Developing New Fluorescent Sensing Platforms for Nucleic Acid Detection
During the past years, various methods for nucleic acid detection
have been successfully developed for gene expression profiling, clinical
disease diagnostics and treatment, fast detection of biological warfare
agents and forensic applications etc. Detecting genetic mutations at the
molecular level opens up the possibility of performing reliable disease
diagnostics in clinical practice even before any symptom of a disease
appears. Although polymerase chain reaction (PCR) as a technique for
DNA amplification and sequencing has found extensive application in
modern biological and medical sciences, it suffers from high cost, risk
of contamination, and false-negative results. Thus, we need to develop
new methods capable of fast, cost-effective, and sensitive detection of
specific nucleic acid sequences.
Recently, researchers have demonstrated homogeneous fluorescence
assays based on FRET (fluorescence resonance energy transfer)
or quenching mechanism for nucleic acid detection . Because the
nanostructure used serves as a dye quencher capable of quenching dyes
of different emission frequencies, the selection issue of a fluorophorequencher
pair is eliminated from this system. In 2001, Dubertret et al.
pioneered the use of gold nanoparticle as a quencher for single-mismatch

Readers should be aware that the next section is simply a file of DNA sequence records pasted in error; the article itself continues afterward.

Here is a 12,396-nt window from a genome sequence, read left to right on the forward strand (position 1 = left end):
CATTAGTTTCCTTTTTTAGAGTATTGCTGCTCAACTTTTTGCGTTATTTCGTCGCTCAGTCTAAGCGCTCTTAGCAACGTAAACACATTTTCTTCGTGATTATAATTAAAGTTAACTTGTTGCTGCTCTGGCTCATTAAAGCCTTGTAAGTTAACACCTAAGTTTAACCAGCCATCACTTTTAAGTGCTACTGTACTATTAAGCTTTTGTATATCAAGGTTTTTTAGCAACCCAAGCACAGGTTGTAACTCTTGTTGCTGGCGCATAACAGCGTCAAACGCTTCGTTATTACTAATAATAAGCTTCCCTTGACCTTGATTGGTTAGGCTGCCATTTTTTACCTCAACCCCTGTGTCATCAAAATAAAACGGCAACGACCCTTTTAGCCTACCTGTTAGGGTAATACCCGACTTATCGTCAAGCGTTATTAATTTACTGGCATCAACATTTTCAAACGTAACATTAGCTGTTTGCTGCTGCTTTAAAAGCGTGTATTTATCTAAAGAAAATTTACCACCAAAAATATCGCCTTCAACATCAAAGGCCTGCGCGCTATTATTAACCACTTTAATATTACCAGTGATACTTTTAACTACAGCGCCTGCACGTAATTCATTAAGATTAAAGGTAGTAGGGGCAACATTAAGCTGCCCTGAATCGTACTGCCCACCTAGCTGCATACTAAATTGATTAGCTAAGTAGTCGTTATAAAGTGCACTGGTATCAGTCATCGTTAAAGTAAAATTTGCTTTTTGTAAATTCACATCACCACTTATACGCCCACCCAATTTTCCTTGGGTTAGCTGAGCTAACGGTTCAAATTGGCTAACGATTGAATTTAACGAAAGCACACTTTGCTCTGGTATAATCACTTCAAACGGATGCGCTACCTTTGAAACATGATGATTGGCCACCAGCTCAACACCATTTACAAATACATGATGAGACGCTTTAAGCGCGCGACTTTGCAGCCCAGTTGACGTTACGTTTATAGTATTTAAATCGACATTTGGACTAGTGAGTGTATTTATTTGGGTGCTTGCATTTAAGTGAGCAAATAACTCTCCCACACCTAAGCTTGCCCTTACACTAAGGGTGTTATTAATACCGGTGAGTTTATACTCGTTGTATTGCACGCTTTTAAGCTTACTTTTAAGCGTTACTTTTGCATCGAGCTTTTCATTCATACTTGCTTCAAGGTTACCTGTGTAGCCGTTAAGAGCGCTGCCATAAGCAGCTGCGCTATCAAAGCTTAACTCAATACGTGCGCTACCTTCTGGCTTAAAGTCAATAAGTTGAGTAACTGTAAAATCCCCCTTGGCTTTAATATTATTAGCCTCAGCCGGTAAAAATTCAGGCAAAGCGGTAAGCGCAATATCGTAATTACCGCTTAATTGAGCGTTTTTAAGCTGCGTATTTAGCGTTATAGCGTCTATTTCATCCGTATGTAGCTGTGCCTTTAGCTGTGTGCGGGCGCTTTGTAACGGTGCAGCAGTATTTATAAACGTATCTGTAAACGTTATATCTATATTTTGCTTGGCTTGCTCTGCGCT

detection of oligonucleotides . However, the small size of gold
nanoparticle makes it hard for simultaneous adsorption of multiple
DNA probes labeled with different dyes on the same particle surface
and hence multiplexing nucleic acid detection seems difficult to achieve.
Several years later, new fluorescent sensing platforms including singlewalled
carbon nanotubes (SWCNTs) and graphene oxide (GO) have
been developed, and rapid, sensitive and multiplexing fluorescent DNA
analysis was achieved on graphene . The SWCNT or GO system still
has some disadvantages: 1) both SWCNT and graphite powder used
for producing GO are usually purchased from some sources; 2) an organic
solvent like N,N-dimethylformamide is used to disperse SWCNT
by a period of several hours sonication; 3) the GO preparation by the
well-known Hummer’s method is time-consuming and labor-intensive.
During the past two years, our group has put considerable effort to developing
new fluorescent sensing platforms overcoming all the abovementioned
shortcomings with great success, including carbon nanoparticles,
nano-C60, poly(p-phenylenediamine) nanobelts, poly(m-phenylenediamine)
nanorods, Ag@poly(m-phenylenediamine) core−shell
nanoparticles, polyaniline nanofibres, poly(o-phenylenediamine) colloids,
coordination polymers nanoplates etc.
With these sensing platforms, we have successfully realized fast,
sensitive, selective, multiplexing fluorescent nucleic acid detection by
simple “mixing and reading“ strategy without the involvement of washing
or complex sample preparation steps. Although some platforms are
capable of distinguishing complementary and mismatched sequences
with good reproducibility in blood serum system, further study improvement
should be done before their clinic genetic diagnosis application.